Our Inalienable Right to Stop Iran's Nuclear Program
Here we go again. On the heels of the fourth round of Iran nuclear talks in Vienna -- which evidently went so badly that a senior U.S. administration official described them Friday as having reached "a moment of great difficulty" -- Iran's President Hassan Rouhani is twittering that "peaceful nuclear power is the inalienable right of our entire nation."
Everything about that Rouhani tweet is a lie. Iran's nuclear program is patently not peaceful. To believe that, you would have to believe that rather than comply with international norms for nuclear power, the terror-sponsoring messianic regime of one of the world's most oil-rich states has been willing to suffer international sanctions for years, building secret uranium enrichment facilities, working on an industrial-scale plutonium factory in the form of a heavy water reactor and developing long-range ballistic missiles (while threatening Death to America and the eradication of Israel). All this is for what? To power the electricity grid?
Nor does Rouhani speak for the entire Iranian nation. He speaks for Iran's Supreme Leader Ali Khamenei, who has ruled Iran since taking over from the late Ayatollah Khomeini in 1989. If the people of the Iranian nation happen to disagree with the edicts of their rulers, their recourse is not to freely change their government, but to risk their necks seeking some way to protest -- at risk of being imprisoned, tortured, and possibly killed. Amid the diplomatic whirl of the nuclear talks, has the world forgotten the carnage in the streets of Tehran in 2009, including the lethal shooting, caught on camera, of Neda Soltan?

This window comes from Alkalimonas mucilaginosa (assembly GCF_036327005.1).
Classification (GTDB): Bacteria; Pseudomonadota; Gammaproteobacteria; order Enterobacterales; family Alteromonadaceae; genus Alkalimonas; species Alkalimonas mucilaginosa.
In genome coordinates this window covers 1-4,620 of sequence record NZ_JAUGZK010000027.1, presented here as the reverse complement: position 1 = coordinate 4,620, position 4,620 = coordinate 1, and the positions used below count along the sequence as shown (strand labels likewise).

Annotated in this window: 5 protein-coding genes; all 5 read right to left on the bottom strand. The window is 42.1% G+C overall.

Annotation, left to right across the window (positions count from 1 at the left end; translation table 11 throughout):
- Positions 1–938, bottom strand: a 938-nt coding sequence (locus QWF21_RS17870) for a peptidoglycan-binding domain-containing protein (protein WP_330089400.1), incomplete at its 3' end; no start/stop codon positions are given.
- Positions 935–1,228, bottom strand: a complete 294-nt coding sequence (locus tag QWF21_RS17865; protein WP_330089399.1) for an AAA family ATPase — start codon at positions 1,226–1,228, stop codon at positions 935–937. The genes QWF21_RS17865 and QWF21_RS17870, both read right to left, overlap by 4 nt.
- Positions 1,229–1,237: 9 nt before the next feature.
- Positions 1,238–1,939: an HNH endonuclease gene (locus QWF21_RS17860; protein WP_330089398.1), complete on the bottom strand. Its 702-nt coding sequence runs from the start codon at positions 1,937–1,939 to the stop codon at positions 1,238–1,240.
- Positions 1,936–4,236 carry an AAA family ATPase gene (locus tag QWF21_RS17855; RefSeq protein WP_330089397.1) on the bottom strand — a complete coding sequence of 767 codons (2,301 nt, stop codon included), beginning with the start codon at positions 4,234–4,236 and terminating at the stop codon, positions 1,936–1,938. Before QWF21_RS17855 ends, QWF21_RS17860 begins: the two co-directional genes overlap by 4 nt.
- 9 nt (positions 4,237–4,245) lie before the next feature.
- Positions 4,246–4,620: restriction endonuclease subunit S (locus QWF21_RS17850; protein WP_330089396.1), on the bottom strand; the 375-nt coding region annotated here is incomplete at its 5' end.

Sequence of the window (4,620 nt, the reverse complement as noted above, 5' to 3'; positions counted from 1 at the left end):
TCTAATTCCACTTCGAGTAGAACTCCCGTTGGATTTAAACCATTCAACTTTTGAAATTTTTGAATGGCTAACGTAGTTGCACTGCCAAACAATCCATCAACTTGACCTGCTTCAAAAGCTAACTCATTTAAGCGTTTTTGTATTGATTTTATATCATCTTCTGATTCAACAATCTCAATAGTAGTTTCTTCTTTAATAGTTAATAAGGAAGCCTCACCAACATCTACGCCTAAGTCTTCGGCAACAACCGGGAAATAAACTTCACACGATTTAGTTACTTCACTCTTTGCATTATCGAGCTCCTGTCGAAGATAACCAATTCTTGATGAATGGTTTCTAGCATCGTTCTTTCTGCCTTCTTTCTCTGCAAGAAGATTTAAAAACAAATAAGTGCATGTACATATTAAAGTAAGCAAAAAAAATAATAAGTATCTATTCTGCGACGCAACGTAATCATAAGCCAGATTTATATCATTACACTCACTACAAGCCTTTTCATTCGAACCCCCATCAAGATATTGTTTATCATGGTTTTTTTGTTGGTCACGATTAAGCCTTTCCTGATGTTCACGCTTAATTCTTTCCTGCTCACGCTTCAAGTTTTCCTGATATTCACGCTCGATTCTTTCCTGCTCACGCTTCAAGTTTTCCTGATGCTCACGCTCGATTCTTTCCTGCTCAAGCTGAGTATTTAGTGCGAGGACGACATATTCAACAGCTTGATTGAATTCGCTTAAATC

And then there is the matter of Iran's satraps claiming that they may engage in their nuclear projects as an "inalienable right."
This has been the Tehran regime's refrain for years. Here's an account of Iran's recent ambassador to the United Nations, Mohammad Khazaee, talking in 2012 in New York about Iran's "inalienable right" to enrich uranium (Khazaee, as well as his predecessor at the UN, Javad Zarif -- who is now Iran's foreign minister and chief nuclear negotiator -- also apparently both felt they had an inalienable right to abuse their UN diplomatic privileges by overseeing multi-million dollar money laundering operations in New York for the Iranian government, via the Alavi Foundation). Here's Zarif, this past March, on Iran's PressTV, speaking in English (presumably for international consumption), about Iran's nuclear program as an "inalienable right" -- and then defining that to mean something that "cannot be taken away" and "does not need recognition."